“No more talented or colorful figure ever played the game of baseball than Satchel Paige”
—-from The Pitcher and the Dictator
I am a longtime admirer of Satchel Paige. After learning of his exploits from baseball books I connected with him when managing the 1948 Cleveland Indians, my favorite strat-o-matic baseball team. Paige was my go-to reliever, just as he was in the actual 1948 season. I was thrilled to meet Paige in the early 1970’s as he was getting on the bus to go to the Oldtimers game in Anaheim. He was nearing 70, but I had no doubt that he still could have gotten through an inning against current major leaguers.
So I began Averell “Ace” Smith’s new book on Satchel Paige, The Pitcher and the Dictator, with high expectations. And they were exceeded. Smith powerfully evokes the nuances of the complex Paige and the superstar’s role in battling for social and racial justice.
An Historic Injustice
Smith rightly notes that Satchel Paige should be as famous as Babe Ruth and Mohammed Ali. He was the Black Panther baseball superhero of his time.
But Major League Baseball barred African-Americans until 1947. When Indians owner Bill Veeck signed Paige to a contract in 1948, the legendary pitcher was 42 years old.
In those days, pitchers were typically done by 35. Even today we see few pitchers over 40. Yet the 42 year old Paige played a critical role in getting the Cleveland Indians to the World Series (they tied for the pennant and beat the Red Sox in a playoff). This was followed by the Tribe’s most recent World Series fin
Smith’s book captures a lesser known part of Paige’s mythical life: his play on the 1937 Ciudad Trujillo team essentially run by the Dominican Republic’s dictator, Rafael Trujillo. Paige received a whopping $30,000 to play for Trujillo, nearly $500,000 in today’s dollars. To put this in perspective, Paige likely earned more than the rest of the star-studded team combined.
Larry Tye’s excellent biography, Satchel: The Life and Times of an American Legend, details Paige’s remarkable negotiating skills. He may have been the only Negro League player, and one of the few baseball players outside of Ruth, to figure out how to get anything close to fair compensation in an era where owners held all the cards.
But when Paige took money from a dictator who had killed thousands at will the stakes around his performance were high. The vicious Trujillo was not tolerant of failure. He expected Paige to deliver a championship or else.
A Hall of Fame Lineup
To ensure a victory for Trujillo’s team, Paige was surrounded by some of the greatest players of his time. Like the great Josh Gibson, among the greatest hitters of his time and an early inductee into the Baseball Hall of Fame. Gibson hit .453. Martin Dihigo, the great Cuban player, is also in the American Baseball Hall of Fame. One Dodgers executive who saw Dihigo felt he was better than Roberto Clemente and Willie Mays. Cool Papa Bell was another teammate of Paige’s who later entered the Baseball Hall of Fame.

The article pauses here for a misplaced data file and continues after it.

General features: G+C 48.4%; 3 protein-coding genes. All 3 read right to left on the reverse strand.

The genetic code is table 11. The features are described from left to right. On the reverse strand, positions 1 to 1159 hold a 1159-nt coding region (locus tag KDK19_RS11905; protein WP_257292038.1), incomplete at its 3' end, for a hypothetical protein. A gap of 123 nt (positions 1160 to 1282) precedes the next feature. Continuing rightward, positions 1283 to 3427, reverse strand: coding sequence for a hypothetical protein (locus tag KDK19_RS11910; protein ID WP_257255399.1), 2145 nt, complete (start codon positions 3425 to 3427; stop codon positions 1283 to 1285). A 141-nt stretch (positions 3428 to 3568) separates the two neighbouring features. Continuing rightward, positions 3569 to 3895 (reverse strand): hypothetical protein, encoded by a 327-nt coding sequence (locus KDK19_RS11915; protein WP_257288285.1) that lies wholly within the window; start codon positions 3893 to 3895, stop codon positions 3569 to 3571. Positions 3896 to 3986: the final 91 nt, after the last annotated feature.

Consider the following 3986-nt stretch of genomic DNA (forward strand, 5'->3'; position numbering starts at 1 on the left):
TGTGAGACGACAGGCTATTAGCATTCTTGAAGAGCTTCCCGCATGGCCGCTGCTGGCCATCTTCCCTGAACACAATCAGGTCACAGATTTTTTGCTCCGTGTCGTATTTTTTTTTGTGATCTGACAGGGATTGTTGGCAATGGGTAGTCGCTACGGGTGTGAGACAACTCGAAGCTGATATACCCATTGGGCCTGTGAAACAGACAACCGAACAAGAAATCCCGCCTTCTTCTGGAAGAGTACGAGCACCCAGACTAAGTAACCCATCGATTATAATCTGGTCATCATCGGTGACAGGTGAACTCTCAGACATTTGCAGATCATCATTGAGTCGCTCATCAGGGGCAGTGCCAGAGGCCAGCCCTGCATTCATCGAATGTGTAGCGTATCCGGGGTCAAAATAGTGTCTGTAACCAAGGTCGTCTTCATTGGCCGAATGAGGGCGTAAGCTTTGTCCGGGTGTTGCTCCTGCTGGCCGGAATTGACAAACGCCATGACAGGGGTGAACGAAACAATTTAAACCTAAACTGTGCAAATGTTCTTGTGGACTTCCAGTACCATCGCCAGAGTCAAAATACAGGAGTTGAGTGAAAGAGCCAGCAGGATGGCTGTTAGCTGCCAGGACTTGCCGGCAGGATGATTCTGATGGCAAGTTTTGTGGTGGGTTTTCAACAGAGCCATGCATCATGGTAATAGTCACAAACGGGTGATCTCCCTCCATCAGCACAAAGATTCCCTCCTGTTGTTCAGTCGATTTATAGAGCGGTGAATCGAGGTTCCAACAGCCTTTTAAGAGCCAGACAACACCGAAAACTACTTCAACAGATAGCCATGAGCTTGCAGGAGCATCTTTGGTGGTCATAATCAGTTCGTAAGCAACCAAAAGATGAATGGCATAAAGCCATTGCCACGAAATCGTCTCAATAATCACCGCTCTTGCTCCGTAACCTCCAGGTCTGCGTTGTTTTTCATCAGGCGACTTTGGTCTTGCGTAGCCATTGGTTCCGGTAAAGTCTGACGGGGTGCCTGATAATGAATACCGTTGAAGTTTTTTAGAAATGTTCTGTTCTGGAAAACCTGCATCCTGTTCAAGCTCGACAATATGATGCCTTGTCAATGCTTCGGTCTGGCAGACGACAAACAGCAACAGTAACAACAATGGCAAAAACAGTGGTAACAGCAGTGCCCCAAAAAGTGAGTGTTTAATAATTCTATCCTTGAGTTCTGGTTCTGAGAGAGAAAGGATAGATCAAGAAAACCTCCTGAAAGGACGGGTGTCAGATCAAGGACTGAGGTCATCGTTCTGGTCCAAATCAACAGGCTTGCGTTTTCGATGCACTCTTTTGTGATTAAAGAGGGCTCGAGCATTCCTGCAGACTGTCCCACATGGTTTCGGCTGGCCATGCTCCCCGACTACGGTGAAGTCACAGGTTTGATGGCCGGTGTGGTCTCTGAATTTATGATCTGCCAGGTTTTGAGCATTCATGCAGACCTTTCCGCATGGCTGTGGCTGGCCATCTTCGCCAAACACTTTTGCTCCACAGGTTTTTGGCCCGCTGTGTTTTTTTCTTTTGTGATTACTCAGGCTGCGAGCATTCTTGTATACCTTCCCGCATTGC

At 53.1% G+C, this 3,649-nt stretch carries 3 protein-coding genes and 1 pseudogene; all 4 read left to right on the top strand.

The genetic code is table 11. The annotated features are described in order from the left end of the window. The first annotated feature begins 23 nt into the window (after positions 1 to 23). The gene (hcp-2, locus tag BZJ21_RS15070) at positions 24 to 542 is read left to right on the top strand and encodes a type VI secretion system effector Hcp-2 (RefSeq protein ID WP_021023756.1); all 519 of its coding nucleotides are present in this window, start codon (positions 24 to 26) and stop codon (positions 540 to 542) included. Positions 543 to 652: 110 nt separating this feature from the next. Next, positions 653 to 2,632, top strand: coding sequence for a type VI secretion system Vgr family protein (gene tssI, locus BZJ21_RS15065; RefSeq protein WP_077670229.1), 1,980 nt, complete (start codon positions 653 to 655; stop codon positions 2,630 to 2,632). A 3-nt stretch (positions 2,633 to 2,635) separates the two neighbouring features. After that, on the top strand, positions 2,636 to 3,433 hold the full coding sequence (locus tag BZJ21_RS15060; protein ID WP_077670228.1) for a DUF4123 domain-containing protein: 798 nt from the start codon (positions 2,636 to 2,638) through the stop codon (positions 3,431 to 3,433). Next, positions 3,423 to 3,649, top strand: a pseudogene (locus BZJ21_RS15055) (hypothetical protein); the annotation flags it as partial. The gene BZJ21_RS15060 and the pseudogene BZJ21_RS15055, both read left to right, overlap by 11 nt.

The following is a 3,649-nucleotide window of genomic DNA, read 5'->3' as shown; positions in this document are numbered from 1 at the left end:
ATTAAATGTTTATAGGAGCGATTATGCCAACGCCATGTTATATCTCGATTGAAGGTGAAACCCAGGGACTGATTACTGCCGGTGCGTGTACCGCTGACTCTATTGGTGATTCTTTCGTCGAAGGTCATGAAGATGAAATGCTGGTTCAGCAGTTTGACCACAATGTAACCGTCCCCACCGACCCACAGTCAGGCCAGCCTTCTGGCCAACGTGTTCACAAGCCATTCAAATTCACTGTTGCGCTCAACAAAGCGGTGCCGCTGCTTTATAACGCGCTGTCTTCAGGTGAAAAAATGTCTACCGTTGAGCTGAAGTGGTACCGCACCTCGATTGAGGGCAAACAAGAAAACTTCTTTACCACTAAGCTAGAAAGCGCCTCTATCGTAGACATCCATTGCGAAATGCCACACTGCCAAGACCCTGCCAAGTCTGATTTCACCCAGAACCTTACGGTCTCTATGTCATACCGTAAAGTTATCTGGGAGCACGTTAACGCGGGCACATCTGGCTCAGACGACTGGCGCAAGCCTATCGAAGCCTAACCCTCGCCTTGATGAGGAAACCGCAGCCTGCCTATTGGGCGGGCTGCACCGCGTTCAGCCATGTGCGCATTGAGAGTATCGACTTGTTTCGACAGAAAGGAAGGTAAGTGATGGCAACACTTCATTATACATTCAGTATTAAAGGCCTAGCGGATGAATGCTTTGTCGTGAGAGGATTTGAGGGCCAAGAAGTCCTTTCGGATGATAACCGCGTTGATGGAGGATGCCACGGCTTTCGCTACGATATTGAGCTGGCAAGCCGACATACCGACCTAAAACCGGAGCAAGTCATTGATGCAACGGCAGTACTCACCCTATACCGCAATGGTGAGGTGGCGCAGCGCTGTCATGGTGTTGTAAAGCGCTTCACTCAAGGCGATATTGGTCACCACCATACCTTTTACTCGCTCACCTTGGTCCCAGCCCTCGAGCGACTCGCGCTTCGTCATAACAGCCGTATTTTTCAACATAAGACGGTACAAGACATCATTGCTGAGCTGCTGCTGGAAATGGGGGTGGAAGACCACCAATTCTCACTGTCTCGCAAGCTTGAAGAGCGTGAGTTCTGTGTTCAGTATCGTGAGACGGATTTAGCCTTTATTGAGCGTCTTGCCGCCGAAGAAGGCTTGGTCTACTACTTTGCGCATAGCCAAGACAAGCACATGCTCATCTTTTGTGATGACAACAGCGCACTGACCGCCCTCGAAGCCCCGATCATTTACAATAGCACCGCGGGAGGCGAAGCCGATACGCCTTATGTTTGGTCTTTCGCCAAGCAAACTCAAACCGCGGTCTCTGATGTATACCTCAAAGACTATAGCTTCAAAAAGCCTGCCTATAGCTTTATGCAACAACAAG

I could go on and on but better if you just read the book.
Satchel Paige is among the greatest professional athletes in United States sports history. Along with Josh Gibson, Paige is among the handful of superstar athletes who were denied the right to play at the highest level solely because of their race.
Author Ace Smith is best known as a political consultant. He is currently running Gavin Newsom’s campaign for California Governor, and previously managed Jerry Brown’s gubernatorial campaign and Kamala Harris’ Senate campaign.
Smith’s baseball writing does not match the lyricism of Roger Angell. Nor is he a raconteur like Roger Kahn of “The Boys of Summer.” But Smith brings to the reader the feeling of the Dominican streets Paige walked and the sense of liberation he and other black players felt while living in a country that did not practice legal segregation and race discrimination.
Smith gets readers to share his anger over racism against African-Americans. We become vested in the outcome, rooting for Paige and his fellow black players to get a fair playing field (and decent dollars) for their talents.
I could not put the book down. I think all fans of baseball history will feel the same.
Spending hours with Satchel Paige is a joy. A movie on his remarkable life is long overdue. While we wait for that film, pick up The Pitcher and the Dictator.
And always recall one of Paige’s many fabled adages, “Don’t look back. Something might be gaining on you.”
Randy Shaw is Editor of Beyond Chron. His new book, Generation Priced Out: Who Will Live in the New Urban America, will be out in October from the University of California Press